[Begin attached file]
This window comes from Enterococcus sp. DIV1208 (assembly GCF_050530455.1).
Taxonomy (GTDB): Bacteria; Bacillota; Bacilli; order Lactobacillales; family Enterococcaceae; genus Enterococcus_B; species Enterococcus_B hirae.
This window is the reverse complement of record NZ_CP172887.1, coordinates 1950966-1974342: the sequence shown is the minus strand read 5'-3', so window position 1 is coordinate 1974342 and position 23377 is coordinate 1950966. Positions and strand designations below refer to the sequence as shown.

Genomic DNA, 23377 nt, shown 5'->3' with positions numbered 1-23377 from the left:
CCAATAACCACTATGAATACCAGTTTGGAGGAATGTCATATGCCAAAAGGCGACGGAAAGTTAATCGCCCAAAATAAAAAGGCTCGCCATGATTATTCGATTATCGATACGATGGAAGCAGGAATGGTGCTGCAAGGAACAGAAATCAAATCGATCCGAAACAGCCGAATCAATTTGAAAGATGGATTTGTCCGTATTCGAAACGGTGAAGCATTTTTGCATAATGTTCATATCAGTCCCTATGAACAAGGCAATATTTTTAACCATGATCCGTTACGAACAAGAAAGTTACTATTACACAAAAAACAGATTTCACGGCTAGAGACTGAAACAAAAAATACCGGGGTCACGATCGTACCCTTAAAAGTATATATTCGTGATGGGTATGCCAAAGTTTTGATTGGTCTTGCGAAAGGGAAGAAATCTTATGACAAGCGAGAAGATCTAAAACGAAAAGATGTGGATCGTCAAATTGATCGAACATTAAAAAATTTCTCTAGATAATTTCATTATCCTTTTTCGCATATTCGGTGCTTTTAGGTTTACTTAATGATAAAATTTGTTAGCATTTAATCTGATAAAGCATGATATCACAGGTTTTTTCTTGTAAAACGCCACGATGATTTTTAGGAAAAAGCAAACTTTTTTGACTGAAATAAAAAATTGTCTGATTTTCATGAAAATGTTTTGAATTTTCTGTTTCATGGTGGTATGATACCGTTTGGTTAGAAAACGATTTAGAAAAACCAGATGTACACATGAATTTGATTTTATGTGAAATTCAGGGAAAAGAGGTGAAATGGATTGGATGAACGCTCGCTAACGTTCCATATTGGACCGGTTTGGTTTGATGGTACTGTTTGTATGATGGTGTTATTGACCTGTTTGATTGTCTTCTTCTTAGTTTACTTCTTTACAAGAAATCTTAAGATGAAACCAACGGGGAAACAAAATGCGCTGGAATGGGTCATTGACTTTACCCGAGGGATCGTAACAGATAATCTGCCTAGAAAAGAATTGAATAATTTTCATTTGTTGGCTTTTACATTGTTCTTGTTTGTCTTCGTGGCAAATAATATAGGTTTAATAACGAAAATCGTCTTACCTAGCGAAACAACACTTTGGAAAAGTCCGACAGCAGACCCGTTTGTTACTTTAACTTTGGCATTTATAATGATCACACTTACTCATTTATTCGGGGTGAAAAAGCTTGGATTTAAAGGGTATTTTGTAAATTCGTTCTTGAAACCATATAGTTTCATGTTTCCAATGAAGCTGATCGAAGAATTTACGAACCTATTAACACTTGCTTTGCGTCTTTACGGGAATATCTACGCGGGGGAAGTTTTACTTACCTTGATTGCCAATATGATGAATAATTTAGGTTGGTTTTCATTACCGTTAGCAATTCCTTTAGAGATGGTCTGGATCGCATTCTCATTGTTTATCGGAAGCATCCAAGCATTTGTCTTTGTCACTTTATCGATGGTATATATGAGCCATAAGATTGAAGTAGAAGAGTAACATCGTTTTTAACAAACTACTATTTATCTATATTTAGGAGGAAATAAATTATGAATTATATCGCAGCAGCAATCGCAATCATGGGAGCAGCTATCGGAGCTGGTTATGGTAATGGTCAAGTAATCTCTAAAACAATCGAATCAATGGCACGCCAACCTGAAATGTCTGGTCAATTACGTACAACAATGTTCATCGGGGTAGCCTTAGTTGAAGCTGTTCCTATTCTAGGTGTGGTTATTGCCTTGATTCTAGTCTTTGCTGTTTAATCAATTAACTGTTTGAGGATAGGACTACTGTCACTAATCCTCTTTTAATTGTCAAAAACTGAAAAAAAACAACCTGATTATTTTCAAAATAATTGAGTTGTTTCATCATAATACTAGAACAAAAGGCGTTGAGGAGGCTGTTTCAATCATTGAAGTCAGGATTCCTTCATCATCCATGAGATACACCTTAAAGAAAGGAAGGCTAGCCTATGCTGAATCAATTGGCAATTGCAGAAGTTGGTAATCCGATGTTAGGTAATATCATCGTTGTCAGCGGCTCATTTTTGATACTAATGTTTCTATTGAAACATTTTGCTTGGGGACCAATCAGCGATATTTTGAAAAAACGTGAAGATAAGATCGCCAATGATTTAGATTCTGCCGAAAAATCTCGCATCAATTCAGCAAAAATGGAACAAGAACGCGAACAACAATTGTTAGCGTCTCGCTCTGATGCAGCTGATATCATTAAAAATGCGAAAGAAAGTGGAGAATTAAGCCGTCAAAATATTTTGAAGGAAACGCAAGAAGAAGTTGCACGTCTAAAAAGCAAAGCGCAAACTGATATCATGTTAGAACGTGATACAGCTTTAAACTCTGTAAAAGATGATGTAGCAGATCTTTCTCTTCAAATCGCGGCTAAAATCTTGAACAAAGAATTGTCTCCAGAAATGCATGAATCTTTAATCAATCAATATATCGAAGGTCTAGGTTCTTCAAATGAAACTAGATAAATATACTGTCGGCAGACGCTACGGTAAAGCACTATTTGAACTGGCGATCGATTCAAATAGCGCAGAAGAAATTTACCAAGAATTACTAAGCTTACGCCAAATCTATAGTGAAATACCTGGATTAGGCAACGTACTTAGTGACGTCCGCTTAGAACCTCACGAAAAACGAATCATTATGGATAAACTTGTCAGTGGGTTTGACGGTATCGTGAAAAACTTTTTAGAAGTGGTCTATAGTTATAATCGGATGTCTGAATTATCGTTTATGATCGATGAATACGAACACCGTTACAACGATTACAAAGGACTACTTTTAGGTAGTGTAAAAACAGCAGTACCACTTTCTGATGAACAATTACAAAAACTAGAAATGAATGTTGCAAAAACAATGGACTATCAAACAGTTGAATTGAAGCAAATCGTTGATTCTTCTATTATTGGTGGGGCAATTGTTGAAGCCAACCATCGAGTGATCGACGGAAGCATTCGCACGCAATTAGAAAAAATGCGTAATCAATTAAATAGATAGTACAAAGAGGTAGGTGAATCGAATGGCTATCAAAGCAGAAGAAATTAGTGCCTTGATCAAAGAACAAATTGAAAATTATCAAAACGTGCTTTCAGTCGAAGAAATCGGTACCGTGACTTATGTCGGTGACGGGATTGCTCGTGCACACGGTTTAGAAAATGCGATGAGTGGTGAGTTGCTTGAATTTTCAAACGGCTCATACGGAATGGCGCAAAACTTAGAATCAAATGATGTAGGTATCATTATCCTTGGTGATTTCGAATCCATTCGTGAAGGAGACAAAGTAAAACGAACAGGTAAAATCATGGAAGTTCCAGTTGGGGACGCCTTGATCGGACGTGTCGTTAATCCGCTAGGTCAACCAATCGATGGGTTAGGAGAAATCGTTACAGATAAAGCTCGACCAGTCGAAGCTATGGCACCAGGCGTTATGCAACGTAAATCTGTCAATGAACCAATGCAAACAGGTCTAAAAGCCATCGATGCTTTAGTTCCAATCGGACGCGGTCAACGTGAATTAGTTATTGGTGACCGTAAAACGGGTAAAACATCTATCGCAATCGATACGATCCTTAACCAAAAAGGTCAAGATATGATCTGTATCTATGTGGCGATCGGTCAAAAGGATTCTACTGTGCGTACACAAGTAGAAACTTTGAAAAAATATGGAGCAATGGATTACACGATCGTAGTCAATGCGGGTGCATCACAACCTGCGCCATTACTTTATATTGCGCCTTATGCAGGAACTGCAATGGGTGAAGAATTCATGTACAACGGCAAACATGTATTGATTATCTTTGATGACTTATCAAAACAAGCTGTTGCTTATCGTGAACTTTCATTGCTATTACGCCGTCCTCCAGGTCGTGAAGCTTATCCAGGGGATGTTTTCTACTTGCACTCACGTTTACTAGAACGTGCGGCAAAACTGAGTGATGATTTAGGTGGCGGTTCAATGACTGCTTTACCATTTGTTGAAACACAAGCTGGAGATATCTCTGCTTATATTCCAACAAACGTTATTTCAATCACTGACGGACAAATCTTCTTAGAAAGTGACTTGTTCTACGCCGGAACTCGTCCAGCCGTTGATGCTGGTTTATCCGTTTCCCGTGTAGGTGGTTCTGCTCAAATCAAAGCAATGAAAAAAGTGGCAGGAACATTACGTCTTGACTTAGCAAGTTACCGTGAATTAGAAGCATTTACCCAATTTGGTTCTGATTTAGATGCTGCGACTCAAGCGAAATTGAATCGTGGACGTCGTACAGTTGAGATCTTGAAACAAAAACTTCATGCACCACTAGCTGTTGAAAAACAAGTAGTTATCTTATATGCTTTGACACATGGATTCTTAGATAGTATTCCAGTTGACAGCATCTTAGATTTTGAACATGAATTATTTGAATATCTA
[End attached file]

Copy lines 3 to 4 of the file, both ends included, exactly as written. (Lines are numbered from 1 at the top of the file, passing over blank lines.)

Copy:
This window is the reverse complement of record NZ_CP172887.1, coordinates 1950966-1974342: the sequence shown is the minus strand read 5'-3', so window position 1 is coordinate 1974342 and position 23377 is coordinate 1950966. Positions and strand designations below refer to the sequence as shown.

Genomic DNA, 23377 nt, shown 5'->3' with positions numbered 1-23377 from the left: